One of Gretchen Rubin’s “secrets of adulthood” is:
“What’s fun for other people may not be fun for you–and vice versa.”
If you’re not already familiar with her, Gretchen Rubin is an author who studies happiness and good habits. She hosts a fabulous podcast called Happier, has created a fascinating four tendency framework, and has written books like The Happiness Project, Better Than Before, and her newest, The Four Tendencies. I love her work, and know that many of you do too.
I first heard Gretchen share this “secret of adulthood” on her podcast sometime last year. It’s a simple statement–“What’s fun for other people may not be fun for you–and vice versa”–but it really impacted me. When she mentioned it again in a recent episode, I knew I had to write a blog post about it.
Why don’t I think this is fun?
There have been countless times in my life where I’ve thought: Why don’t I think this is fun? I can recall many instances of experiencing this feeling throughout my childhood and into high school and college.
In those later years, I mostly felt like an oddball because I have never found drinking and partying to be fun. I have a handful of funny memories of nights when I went out in college, and standing in a crowded party with other college students, I thought Am I missing something? I wasn’t having any fun, but apparently everyone around me was having the time of their lives!
What it really boils down to this simple principle: what’s fun for other people may not be fun for me! (And vice versa!)
Do you know what you find fun?
I think many people probably do know what they find fun, but I’m certain there are many who don’t. It’s important to consider what you actually find fun–not what your family finds fun, not what your significant other finds fun, not what your friends find fun, not what society, the media, or social media tells you is fun–but what you actually find fun!
On Gretchen’s podcast, she recently shared a story on this subject. Apparently she and her friend were chatting at a dinner party, and her friend was gushing about her family’s recent ski trip. Gretchen expressed how glad she was that her friend had enjoyed herself so much, but that she herself would not find a ski trip to be fun. Her friend went on to list all the reasons why ski trips are fun, but Gretchen reiterated her stance. Later in the evening, the friend found Gretchen again and told her that their conversation had sparked a revelation within her–she realized that she didn’t actually enjoy ski trips!
I think many of us can relate to the ski trip woman. How many times do we consider activities or trips to be fun because they’re “supposed” to be fun, but we don’t actually find them fun?
It comes down to knowing and accepting oneself
In the end, I think it comes down to first knowing ourselves, and then accepting ourselves as we are. We all have finite time and resources, and I believe that in the moments when we have time for fun, we should know what we find fun, whether it’s popular or not.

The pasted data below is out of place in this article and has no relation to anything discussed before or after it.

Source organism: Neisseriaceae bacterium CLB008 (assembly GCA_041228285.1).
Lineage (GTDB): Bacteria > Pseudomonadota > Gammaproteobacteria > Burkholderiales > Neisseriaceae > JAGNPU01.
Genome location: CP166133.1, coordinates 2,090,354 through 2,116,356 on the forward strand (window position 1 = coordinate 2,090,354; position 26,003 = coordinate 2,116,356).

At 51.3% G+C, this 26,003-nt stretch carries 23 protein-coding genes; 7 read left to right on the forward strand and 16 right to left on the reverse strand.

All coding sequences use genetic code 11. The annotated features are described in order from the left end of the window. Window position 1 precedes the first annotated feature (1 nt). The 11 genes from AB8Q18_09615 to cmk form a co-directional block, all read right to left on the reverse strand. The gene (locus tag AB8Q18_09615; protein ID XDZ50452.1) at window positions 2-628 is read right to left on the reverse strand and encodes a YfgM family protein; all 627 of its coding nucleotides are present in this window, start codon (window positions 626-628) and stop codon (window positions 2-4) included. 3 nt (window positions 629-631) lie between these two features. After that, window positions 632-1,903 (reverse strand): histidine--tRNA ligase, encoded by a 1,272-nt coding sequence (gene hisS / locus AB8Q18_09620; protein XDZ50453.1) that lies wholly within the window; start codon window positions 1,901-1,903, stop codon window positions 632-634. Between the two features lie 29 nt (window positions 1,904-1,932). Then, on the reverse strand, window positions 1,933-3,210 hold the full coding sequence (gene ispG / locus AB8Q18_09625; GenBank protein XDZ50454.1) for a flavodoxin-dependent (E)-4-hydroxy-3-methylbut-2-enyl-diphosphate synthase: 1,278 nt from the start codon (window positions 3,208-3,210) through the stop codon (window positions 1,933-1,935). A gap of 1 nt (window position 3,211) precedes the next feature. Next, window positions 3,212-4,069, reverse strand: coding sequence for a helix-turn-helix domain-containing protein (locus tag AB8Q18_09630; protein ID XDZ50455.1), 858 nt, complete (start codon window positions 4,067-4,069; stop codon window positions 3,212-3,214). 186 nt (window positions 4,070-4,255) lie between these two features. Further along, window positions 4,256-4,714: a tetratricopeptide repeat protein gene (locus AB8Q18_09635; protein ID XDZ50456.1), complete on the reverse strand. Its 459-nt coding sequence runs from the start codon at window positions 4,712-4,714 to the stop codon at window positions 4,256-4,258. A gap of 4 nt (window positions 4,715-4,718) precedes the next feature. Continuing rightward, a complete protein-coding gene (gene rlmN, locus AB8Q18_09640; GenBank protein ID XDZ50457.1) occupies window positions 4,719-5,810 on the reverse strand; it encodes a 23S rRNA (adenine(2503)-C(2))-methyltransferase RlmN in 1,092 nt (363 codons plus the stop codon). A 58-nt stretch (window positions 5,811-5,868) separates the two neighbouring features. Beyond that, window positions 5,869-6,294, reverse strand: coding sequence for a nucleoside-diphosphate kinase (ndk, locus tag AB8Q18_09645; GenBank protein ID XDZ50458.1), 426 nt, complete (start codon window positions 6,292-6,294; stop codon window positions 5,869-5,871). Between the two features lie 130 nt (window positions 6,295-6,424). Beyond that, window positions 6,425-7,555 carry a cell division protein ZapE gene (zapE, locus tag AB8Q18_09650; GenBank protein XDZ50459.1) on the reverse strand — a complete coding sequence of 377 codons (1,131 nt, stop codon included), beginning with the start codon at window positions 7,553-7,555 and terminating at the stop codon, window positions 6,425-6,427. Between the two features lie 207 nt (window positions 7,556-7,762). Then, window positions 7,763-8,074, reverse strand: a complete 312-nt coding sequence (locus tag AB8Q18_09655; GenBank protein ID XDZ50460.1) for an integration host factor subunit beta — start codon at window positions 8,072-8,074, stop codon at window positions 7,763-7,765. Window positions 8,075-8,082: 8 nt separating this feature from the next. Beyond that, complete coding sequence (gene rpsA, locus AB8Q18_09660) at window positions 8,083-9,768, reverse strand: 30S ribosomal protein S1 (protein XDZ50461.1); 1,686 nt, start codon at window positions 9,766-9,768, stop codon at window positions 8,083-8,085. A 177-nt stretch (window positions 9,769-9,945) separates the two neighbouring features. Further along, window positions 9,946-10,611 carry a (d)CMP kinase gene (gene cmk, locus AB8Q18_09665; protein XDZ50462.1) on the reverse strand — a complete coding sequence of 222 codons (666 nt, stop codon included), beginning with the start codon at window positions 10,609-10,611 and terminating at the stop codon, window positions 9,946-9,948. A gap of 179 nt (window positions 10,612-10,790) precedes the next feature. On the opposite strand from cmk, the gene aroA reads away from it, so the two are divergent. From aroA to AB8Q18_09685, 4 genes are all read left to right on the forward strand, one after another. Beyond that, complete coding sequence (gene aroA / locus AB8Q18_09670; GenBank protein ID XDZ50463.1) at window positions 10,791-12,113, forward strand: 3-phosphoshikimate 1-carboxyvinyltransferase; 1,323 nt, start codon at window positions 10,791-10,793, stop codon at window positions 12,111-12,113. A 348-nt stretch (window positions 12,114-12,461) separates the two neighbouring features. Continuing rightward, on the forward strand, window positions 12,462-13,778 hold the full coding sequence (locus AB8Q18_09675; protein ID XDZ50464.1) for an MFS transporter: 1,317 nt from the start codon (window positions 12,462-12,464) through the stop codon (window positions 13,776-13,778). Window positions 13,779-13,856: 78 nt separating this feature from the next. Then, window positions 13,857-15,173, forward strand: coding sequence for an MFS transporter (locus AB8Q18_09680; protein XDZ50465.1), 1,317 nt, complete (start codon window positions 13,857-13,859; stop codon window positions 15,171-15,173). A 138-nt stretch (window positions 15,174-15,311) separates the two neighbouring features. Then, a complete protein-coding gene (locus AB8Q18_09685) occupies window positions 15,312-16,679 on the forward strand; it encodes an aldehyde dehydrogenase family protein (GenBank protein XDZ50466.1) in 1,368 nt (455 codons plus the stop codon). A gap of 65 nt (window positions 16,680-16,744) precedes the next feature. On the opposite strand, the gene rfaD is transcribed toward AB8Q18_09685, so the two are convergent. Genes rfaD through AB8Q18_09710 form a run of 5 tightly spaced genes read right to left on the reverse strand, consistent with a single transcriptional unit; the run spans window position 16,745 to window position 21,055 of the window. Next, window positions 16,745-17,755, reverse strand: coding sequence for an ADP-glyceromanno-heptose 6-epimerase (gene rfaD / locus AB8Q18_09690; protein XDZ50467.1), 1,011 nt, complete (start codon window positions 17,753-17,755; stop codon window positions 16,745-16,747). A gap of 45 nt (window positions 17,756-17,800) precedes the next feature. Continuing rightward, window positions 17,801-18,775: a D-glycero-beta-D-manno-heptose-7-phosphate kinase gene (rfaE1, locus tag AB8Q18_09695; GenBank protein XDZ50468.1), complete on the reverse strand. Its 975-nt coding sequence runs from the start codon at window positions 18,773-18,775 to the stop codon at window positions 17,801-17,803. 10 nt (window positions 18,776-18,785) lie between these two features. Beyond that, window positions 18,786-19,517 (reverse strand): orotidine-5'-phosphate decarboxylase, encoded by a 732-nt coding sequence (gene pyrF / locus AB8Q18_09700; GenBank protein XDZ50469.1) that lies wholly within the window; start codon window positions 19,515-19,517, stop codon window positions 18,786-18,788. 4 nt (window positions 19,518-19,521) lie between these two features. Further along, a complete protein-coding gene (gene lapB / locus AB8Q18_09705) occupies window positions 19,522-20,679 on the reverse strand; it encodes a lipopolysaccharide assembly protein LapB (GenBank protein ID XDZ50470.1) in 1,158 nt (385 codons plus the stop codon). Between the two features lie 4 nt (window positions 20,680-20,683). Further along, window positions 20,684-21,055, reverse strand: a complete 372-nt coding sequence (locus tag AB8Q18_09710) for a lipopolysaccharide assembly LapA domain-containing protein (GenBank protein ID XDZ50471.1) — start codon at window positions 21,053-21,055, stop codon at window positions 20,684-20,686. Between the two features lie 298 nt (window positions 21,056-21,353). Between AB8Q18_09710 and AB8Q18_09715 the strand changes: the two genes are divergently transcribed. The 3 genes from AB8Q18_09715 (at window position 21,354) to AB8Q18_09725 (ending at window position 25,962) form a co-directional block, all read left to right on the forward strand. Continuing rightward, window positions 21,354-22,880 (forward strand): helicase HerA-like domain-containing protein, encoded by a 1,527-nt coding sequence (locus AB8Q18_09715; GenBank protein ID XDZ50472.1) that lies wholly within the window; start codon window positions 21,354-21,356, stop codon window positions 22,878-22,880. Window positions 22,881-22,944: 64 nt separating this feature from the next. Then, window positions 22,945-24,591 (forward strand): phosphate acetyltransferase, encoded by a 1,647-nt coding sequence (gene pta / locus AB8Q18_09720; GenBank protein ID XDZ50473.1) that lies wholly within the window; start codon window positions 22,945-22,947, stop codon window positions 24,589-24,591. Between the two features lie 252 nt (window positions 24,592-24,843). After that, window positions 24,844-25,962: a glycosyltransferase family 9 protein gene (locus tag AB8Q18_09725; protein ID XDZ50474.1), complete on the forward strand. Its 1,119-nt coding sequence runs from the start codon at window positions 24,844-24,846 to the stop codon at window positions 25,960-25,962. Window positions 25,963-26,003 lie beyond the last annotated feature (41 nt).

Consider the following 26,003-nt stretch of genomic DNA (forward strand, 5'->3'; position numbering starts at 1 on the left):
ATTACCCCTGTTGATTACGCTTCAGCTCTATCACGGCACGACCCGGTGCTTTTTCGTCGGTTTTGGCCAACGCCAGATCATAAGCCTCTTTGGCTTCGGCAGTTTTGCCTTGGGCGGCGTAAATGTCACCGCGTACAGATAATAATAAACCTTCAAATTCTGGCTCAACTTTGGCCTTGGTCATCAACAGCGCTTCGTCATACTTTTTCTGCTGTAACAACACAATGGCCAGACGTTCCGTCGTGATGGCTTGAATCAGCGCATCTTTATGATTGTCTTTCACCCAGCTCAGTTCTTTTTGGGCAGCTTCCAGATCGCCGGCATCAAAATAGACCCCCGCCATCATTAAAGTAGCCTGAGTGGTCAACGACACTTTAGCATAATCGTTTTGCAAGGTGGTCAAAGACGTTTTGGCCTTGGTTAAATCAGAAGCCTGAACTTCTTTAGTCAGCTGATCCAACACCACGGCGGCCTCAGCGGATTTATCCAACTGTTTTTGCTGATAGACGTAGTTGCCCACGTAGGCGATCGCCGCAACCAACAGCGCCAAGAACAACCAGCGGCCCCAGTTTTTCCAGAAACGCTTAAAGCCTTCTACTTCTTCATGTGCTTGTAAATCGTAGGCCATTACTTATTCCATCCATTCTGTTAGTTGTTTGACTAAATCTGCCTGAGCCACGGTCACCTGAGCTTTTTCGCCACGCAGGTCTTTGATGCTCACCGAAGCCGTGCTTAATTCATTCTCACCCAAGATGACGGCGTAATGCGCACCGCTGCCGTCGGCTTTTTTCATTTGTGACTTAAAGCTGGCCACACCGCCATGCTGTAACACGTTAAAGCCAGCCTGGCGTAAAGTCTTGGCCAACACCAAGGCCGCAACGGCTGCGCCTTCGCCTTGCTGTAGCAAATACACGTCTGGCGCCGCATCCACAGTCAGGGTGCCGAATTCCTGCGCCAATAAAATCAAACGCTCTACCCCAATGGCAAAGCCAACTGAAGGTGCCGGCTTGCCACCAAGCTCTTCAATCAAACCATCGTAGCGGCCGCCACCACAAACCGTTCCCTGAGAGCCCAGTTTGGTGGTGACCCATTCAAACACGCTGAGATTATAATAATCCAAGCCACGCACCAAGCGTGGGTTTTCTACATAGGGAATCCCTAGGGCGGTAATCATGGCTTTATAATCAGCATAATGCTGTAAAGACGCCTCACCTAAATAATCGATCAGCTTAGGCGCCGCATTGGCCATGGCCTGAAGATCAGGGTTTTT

If you don’t like ski trips, you don’t like ski trips. If concerts make you overwhelmed and aren’t fun to you, concerts make you overwhelmed and aren’t fun to you. If cooking and baking make you stressed, cooking and baking make you stressed. If watching movies makes you feel antsy, watching movies makes you feel antsy. If exercising is a nightmare to you, exercising is a nightmare to you.
That’s not to say you’ll never go on a ski trip, go to a concert, cook, bake, watch a movie, or exercise again–it’s to say that you don’t find those things fun. And that’s okay!
In this blog post, Gretchen writes:
“The fact is, nothing’s inherently fun. Shopping, drinking wine, watching sports on TV, crossword puzzles…none of these things are fun for me. But they’re fun for other people. Recently I heard from a reader who thinks it’s fun to balance a checkbook! We all have our own ideas of fun.”
On the flipside, you gotta own what you find fun. And when you have time to do something you find fun, do what you actually find fun! You catch my drift?
Go have fun!
What do you find fun? I think taking walks, writing in my journal or on my blog, bubble baths, watching YouTube videos, going to Walt Disney World, online shopping, organizing projects around the house, cooking from scratch, hosting small dinner parties, grocery shopping, coffee dates, planning trips, dabbling in essential oils, snail mail, and being at home are all very fun to me.
Decidedly not fun to me? Large parties, loud/crowded bars or restaurants, concerts, any sport where I feel “put on the spot” (i.e. kickball, softball, volleyball, basketball), scary movies, staying out late, long road trips, playing instruments, intense exercise, camping, and acting (i.e. charades, theater).
Riley wanted to chime in with his lists. Here they are verbatim. What he finds fun: video games, loud concerts, scary movies, talking about nerdy things at length with friends (i.e. Dungeons and Dragons), shopping, researching anything, going to Disney, listening to and playing music, trying new things, and home improvement projects. What he does not find fun: organized events (he ranted about this for five minutes), itineraries, and camping.
// I would love to hear from you! What do you find fun? What’s not fun to you? Is there anything you find fun that most people don’t, or anything you don’t find fun that most people do?
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